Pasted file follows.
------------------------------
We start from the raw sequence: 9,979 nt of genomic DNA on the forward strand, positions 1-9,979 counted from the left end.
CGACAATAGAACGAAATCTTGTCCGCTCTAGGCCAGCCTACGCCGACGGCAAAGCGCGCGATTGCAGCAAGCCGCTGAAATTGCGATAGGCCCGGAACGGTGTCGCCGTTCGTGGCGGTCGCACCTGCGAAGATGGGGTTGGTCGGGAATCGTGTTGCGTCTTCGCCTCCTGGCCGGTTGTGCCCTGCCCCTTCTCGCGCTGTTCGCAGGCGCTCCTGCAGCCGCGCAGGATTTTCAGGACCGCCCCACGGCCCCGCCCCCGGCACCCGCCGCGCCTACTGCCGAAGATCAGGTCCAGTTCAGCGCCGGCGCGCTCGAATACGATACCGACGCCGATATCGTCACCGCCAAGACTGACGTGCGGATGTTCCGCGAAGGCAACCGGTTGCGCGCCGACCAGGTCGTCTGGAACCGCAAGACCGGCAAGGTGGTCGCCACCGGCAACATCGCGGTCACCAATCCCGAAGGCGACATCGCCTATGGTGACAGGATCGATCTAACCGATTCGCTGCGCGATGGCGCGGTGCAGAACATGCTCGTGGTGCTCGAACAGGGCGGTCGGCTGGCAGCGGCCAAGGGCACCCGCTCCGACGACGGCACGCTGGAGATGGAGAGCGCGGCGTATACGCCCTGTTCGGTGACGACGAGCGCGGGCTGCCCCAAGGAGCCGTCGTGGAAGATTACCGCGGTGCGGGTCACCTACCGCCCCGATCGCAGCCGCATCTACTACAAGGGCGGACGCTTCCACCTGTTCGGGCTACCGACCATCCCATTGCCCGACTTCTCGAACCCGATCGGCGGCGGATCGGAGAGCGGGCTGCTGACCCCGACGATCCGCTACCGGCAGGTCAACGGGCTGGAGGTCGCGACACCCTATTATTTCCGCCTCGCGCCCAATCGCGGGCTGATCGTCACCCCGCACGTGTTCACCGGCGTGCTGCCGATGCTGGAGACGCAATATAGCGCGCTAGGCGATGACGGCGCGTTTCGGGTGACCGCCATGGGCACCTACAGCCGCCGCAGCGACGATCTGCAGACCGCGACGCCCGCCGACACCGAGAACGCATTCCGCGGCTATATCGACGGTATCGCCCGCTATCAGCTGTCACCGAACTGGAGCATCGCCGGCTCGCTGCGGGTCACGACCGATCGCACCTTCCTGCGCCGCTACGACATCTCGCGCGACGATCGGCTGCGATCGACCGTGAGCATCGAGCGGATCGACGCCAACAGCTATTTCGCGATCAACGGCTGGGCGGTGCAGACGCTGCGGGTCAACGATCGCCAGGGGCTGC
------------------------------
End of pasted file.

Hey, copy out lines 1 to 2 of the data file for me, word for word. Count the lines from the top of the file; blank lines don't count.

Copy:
We start from the raw sequence: 9,979 nt of genomic DNA on the forward strand, positions 1-9,979 counted from the left end.
CGACAATAGAACGAAATCTTGTCCGCTCTAGGCCAGCCTACGCCGACGGCAAAGCGCGCGATTGCAGCAAGCCGCTGAAATTGCGATAGGCCCGGAACGGTGTCGCCGTTCGTGGCGGTCGCACCTGCGAAGATGGGGTTGGTCGGGAATCGTGTTGCGTCTTCGCCTCCTGGCCGGTTGTGCCCTGCCCCTTCTCGCGCTGTTCGCAGGCGCTCCTGCAGCCGCGCAGGATTTTCAGGACCGCCCCACGGCCCCGCCCCCGGCACCCGCCGCGCCTACTGCCGAAGATCAGGTCCAGTTCAGCGCCGGCGCGCTCGAATACGATACCGACGCCGATATCGTCACCGCCAAGACTGACGTGCGGATGTTCCGCGAAGGCAACCGGTTGCGCGCCGACCAGGTCGTCTGGAACCGCAAGACCGGCAAGGTGGTCGCCACCGGCAACATCGCGGTCACCAATCCCGAAGGCGACATCGCCTATGGTGACAGGATCGATCTAACCGATTCGCTGCGCGATGGCGCGGTGCAGAACATGCTCGTGGTGCTCGAACAGGGCGGTCGGCTGGCAGCGGCCAAGGGCACCCGCTCCGACGACGGCACGCTGGAGATGGAGAGCGCGGCGTATACGCCCTGTTCGGTGACGACGAGCGCGGGCTGCCCCAAGGAGCCGTCGTGGAAGATTACCGCGGTGCGGGTCACCTACCGCCCCGATCGCAGCCGCATCTACTACAAGGGCGGACGCTTCCACCTGTTCGGGCTACCGACCATCCCATTGCCCGACTTCTCGAACCCGATCGGCGGCGGATCGGAGAGCGGGCTGCTGACCCCGACGATCCGCTACCGGCAGGTCAACGGGCTGGAGGTCGCGACACCCTATTATTTCCGCCTCGCGCCCAATCGCGGGCTGATCGTCACCCCGCACGTGTTCACCGGCGTGCTGCCGATGCTGGAGACGCAATATAGCGCGCTAGGCGATGACGGCGCGTTTCGGGTGACCGCCATGGGCACCTACAGCCGCCGCAGCGACGATCTGCAGACCGCGACGCCCGCCGACACCGAGAACGCATTCCGCGGCTATATCGACGGTATCGCCCGCTATCAGCTGTCACCGAACTGGAGCATCGCCGGCTCGCTGCGGGTCACGACCGATCGCACCTTCCTGCGCCGCTACGACATCTCGCGCGACGATCGGCTGCGATCGACCGTGAGCATCGAGCGGATCGACGCCAACAGCTATTTCGCGATCAACGGCTGGGCGGTGCAGACGCTGCGGGTCAACGATCGCCAGGGGCTGC